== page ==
Many people join social houses in search of a tight-knit community, to have a place on campus where they know they belong. Non-members also partake in the social house scene—the parties are organized, generally safe, and have large, open spaces to dance and socialize.
While the college theoretically supports social houses, many social house leaders report feeling stifled by administrative fiat. The set of rules for hosting events and for general management of social houses is ever-expanding, and full compliance is becoming increasingly unfeasible. Furthermore, recent administrative crackdowns communicated primarily through intimidating emails and misplaced hostility from public safety officers have created a precarious situation. With more rules to follow, more liability to fear, more uncomfortable confrontations, incentive to organize and throw social house events is dwindling.
Social houses, which are primarily different from super blocks in that they have a new member recruitment process, include the Mill, Delta (Prescott House/ADP), KDR, Tavern (Omega Alpha) and Xenia. In title, they are distinguished from super blocks such as Palmer, Brooker, Munford and Meeker, but all these on-campus houses abide by a similar set of rules and experience similar frustrations centered primarily on the process of hosting (and registering) events.
Most of us have visited an on-campus house—danced in the basement, cooked a meal in the communal kitchen, chilled on the living room couches—but how many of us know what it takes to actually keep these spaces alive? Leading members have to manage a budget, perfect the housing roster, plan and host events and clean up afterwards. Then, as Delta knows all too well, they must face the repercussions of any failures along the way.
It would be boring to go through the details of what goes into administering a social house, but it would be helpful to note some aspects of the process, if not to stir up a little appreciation, then to at least give substance to the conversation. Social house leadership is responsible for:
- Communicating with the college administration. This can be infuriating due to their limited accessibility and reliance on a fragmented and difficult to navigate bureaucracy.
- Balancing the budget. This often involves fronting cash and waiting approximately three weeks for a reimbursement to be issued—or more if the electronic version of the voucher gets lost in cyberspace.
- Assuming liability. Technically, the social house’s treasurer or the party host assumes liability, but practically liability is shared among the membership—this includes dorm damage—even, as has been suggested in Delta’s pending case, if the damage is done by non-members or alumni.
- Registering parties. This is an extremely demanding process, likely to result in punishment from public safety and the college administration equal to (and sometimes exceeding) that which would result from throwing an unregistered party.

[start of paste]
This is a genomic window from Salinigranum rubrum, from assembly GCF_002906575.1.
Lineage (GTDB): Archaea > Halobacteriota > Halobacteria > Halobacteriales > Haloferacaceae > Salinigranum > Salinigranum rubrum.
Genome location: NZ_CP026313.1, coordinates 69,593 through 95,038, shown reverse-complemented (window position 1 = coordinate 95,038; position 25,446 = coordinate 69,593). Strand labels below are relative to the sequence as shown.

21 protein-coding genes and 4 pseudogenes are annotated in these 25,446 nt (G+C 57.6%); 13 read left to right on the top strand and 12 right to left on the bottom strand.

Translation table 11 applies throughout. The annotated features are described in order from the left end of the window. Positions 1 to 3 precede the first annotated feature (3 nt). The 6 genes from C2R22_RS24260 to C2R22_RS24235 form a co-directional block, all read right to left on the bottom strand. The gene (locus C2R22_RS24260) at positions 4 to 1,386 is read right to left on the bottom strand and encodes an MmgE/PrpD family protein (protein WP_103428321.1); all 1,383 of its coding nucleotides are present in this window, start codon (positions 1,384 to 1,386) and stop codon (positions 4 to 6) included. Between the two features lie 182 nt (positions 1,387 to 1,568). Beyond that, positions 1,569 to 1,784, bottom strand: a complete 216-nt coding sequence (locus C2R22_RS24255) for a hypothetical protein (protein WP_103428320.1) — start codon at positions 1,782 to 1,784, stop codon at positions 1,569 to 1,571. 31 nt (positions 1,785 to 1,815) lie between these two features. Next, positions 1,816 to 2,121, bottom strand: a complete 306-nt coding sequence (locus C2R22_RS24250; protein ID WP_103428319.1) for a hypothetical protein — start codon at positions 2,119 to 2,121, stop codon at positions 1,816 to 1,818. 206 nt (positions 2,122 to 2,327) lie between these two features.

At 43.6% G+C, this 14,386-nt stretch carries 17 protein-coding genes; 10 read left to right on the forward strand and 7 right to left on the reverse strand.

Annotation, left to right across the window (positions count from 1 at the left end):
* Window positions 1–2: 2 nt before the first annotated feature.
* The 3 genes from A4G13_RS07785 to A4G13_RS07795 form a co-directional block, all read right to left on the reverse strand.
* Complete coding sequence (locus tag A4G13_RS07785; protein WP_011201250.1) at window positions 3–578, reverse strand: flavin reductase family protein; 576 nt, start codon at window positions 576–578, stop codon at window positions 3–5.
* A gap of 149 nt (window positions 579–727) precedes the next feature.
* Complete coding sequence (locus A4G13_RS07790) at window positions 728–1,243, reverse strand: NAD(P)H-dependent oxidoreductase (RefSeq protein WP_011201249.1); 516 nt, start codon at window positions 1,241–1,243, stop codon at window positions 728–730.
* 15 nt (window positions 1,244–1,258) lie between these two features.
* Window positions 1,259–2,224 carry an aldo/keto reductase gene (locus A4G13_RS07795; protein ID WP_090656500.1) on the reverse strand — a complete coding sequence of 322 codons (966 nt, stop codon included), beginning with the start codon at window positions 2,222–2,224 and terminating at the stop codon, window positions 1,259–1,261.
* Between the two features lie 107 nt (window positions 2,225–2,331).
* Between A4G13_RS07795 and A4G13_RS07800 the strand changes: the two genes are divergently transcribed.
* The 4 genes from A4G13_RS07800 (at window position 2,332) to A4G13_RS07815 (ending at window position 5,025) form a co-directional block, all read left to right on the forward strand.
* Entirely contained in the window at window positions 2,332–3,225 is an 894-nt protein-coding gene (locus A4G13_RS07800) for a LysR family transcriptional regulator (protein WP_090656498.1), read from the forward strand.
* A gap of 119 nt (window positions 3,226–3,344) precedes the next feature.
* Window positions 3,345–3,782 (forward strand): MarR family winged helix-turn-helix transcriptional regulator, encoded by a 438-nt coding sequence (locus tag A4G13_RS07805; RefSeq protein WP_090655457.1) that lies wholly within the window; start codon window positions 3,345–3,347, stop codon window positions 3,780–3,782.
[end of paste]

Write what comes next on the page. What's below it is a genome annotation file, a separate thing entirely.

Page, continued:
- Attending meetings with the Inter-house Council. This involves assessment of penalty points accrued as a result of violations during parties, such as alcohol citations, noise complaints or failure to fulfill any of the numerous responsibilities of hosting a party. With a certain number of penalty points (an unreasonably small number in the opinion of many social house leaders), the house is placed on probation and prohibited from throwing additional parties for an amount of time that increases with each probation period.
- Pressuring members to comply with new college policies… that require at least 80% of the current membership (and 100% of new membership) to complete an online hazing training module and sign an anti-hazing pledge. Additionally, 100% of current membership must complete an online sexual assault training.
These are some of the key bureaucratic elements of running a social house, some more difficult than others to fulfill. Of course the social house system couldn’t function with some amount of regulation, but has the administration become too demanding? Too disconnected from students’ desire to create their own social atmosphere?
Whatever pride and contentment the house’s leaders may have once gained from their ability to throw a successful event or to positively shape Middlebury’s overall social scene has largely given way to dissatisfaction and frustration. These “leaders” are made into passive regulators of college policy, deprived of autonomy and underappreciated by the administration for doing what the college so desperately needs—to maintain a healthy social outlet for all the self-discipline and mental labor of the work week that inevitably ricochets during the weekends in either destructive or constructive manifestations.
When the efforts of the social house’s leadership is met with authoritarian responses of punishment and dismissal, it is compelled either to disappoint its membership by not hosting events or to enforce top-down mandates which the membership does not understand or is incapable or unwilling to comply with. Not only is the strict regulatory role unfortunate for social house leaders to perform, it creates tension between them and the rest of the membership. General members become withdrawn and less participatory, leaving all the hard work that goes into throwing parties and hosting events up to a few overburdened individuals.
Clearly there’s a paradox. Interests may be aligned—after all, the college administration continually asserts that they’re “on our side,” that they want to see social houses thrive—but poor communication, untenable bureaucracies, and a top-down decision process places the social house system in jeopardy.
Jared Smith ’13 is the treasurer of the Mill
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